Browns believe Callaway’s explanation of recent marijuana citation

Cleveland Browns wide receiver Antonio Callaway (11) runs away from New York Giants' Orion Stewart (45) and Tae Davis (58) for a touchdown during the second half of a preseason NFL football game Thursday, Aug. 9, 2018, in East Rutherford, N.J. (AP Photo/Adam Hunger)
By Nate Ulrich, Akron Beacon Journal (TNS)
EAST RUTHERFORD, N.J. — Rookie wide receiver Antonio Callaway maintained his starting status with the Browns during their preseason opener against the New York Giants because general manager John Dorsey and coach Hue Jackson believe his side of the story.
“We both looked at each other and said, ‘He’s telling the truth,’ ” Dorsey said Thursday about an hour before the team’s first exhibition game kicked off at MetLife Stadium.

Strongsville police officer Eric Schubert wrote in an incident report he stopped Callaway at 2:59 a.m. Sunday near for failing to yield to oncoming traffic. Schubert cited Callaway with possession of marijuana, after finding a small amount under the driver’s seat, and driving with a suspended license.

In dash cam video, Callaway said his car had just been shipped from Florida to Ohio and he didn’t know marijuana was in it. One of the officers involved can be heard on video saying Callaway “claimed his little brother who smokes dope was using the car.”

Dorsey and Jackson met with Callaway on Tuesday night and bought his version of the events. Dorsey said specifically he believes Callaway was not smoking marijuana.

“Hue and myself had a long conversation with Antonio that evening and we basically presented to him the organization’s low threshold with regards to this type of situation,” Dorsey said.

“We expressed extreme disappointment and dissatisfaction with the event that occurred that Sunday. We thought it was important to have those discussions moving forward. He was remorseful in this thing.”

Callaway failed to inform the Browns about the incident. The team learned about it Tuesday through the media. Dorsey said he and Jackson “hammered home” the point that Callaway should have notified them.

“I don’t think he grasped the full communication component of it in terms of establishing the trust factor,” Dorsey said. “… That could be a rookie mistake. He’s a young 21-year-old. He doesn’t know the nuances of professional football, but he’s going to have to learn this responsibility very quickly now in light of this situation and in light of his past.”

Without knowledge of the incident, Dorsey traded receiver Corey Coleman, the 15th overall draft pick in 2016, to the Buffalo Bills on Sunday night for a seventh-round selection in 2020. But Dorsey said his decision to deal Coleman would “not necessarily” have been different had he known about Callaway’s run-in with the law.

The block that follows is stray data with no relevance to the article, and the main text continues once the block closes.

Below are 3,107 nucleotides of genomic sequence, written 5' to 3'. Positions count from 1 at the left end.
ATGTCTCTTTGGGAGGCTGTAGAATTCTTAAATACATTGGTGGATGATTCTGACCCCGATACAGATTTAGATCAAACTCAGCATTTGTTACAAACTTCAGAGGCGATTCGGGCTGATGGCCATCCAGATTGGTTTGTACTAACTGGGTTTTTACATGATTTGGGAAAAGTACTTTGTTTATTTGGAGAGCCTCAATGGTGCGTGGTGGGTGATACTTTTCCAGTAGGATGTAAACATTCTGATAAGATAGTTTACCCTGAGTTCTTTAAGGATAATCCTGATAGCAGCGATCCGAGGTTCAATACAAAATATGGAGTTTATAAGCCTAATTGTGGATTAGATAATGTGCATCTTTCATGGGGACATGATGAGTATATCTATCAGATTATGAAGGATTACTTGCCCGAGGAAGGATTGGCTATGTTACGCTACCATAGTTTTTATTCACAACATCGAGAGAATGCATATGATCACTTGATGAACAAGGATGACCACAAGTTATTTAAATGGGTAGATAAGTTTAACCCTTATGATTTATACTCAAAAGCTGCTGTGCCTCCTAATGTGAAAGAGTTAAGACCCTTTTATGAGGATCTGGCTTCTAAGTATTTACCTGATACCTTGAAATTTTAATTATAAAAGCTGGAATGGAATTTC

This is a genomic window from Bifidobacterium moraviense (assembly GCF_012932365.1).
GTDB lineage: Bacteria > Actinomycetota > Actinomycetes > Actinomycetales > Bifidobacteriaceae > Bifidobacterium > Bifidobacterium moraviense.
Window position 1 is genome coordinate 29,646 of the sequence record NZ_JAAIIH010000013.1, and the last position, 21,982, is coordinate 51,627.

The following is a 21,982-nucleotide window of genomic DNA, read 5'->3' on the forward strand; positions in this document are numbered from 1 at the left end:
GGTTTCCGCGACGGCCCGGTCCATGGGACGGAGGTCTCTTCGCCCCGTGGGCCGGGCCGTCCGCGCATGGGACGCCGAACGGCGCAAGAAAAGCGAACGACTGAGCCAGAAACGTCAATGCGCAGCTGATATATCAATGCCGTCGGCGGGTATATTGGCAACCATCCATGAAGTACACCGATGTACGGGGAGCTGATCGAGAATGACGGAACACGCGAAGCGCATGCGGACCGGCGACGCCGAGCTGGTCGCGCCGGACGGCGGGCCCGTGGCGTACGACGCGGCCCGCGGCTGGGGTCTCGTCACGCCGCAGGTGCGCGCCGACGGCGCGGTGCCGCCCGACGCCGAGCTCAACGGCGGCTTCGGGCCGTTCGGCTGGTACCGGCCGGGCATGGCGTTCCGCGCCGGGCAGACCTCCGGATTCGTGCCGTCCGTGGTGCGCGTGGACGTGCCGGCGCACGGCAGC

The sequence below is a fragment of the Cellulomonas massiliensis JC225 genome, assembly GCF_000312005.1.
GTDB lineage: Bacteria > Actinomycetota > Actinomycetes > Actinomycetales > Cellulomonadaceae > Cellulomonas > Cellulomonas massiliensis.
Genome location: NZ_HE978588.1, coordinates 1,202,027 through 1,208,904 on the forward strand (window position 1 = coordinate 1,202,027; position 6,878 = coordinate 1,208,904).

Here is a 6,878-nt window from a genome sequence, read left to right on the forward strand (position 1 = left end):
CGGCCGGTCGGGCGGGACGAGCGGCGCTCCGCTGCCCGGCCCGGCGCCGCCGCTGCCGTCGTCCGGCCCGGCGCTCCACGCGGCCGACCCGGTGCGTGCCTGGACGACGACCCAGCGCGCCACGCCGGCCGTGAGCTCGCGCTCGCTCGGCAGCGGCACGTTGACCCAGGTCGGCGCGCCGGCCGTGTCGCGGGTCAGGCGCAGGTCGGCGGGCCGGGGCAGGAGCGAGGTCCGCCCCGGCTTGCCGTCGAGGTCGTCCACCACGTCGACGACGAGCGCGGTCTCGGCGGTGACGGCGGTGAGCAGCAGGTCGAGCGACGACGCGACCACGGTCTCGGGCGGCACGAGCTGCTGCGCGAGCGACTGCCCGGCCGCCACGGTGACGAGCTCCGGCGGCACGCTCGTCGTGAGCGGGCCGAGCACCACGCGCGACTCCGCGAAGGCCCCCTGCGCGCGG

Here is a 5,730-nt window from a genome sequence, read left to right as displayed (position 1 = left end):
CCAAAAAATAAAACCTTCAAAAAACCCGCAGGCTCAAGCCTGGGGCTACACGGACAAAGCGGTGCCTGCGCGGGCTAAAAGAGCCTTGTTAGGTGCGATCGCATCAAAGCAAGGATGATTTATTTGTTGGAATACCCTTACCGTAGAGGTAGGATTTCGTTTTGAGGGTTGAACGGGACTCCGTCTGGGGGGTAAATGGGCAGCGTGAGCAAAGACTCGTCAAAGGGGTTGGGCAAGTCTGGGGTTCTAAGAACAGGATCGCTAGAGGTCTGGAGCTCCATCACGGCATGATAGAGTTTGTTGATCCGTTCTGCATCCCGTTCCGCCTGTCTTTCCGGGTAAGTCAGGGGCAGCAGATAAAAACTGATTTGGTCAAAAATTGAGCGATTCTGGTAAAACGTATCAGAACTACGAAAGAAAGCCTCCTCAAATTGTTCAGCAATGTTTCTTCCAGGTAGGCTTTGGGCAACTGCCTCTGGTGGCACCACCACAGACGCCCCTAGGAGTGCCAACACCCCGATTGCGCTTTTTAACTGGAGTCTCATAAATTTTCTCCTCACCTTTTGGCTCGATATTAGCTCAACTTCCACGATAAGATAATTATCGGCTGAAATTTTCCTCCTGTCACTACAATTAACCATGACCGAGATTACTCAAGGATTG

Dorsey also said shipping Coleman away for basically nothing wasn’t a result of the coaching staff saying they were fed up with him and wanted him gone.

“No, that wasn’t the case at all,” Dorsey said. “It was a collaborative effort of all the organization.

“We’ve had a long enough time to evaluate his skill sets, and in combination with the coaching staff and personnel staff, we think a fresh start would probably be best.”

The Browns effectively promoted Callaway to the starting lineup Sunday by trading Coleman. Callaway had a disappointing start against the Giants Thursday night, but finished strong. He dropped a pass and had two others deflect off his hands, including a two-point try from Baker Mayfield. But later Mayfield hit Callaway with a 54-yard slant and run for a touchdown. He had three catches for 87 yards, including a diving 24-yarder that the Browns successfully challenged after it was ruled incomplete on the field.

Dorsey picked Callaway in the fourth round in April despite the numerous off-field red flags in the University of Florida product’s background.

Callaway entered the league in its substance-abuse program because he submitted a diluted drug test sample this past winter at the NFL Scouting Combine. He is subject to discipline under the NFL and NFL Players Association’s substance-abuse policy.

Players in stage one of the program who violate the policy will be subject to a fine equaling three-seventeenths of their base salary and entrance into stage two of the program upon notification by the medical director, per the policy. So Callaway could be fined $84,705 of his $480,000 base salary for 2018.

Schubert said on video he “got real nervous” when he found a gun part and ammunition in Callaway’s car. However, no gun was discovered in the search. Callaway said on video he owns a gun but it’s in Florida.

Callaway told Schubert on video he had been driving home from a teammate’s house.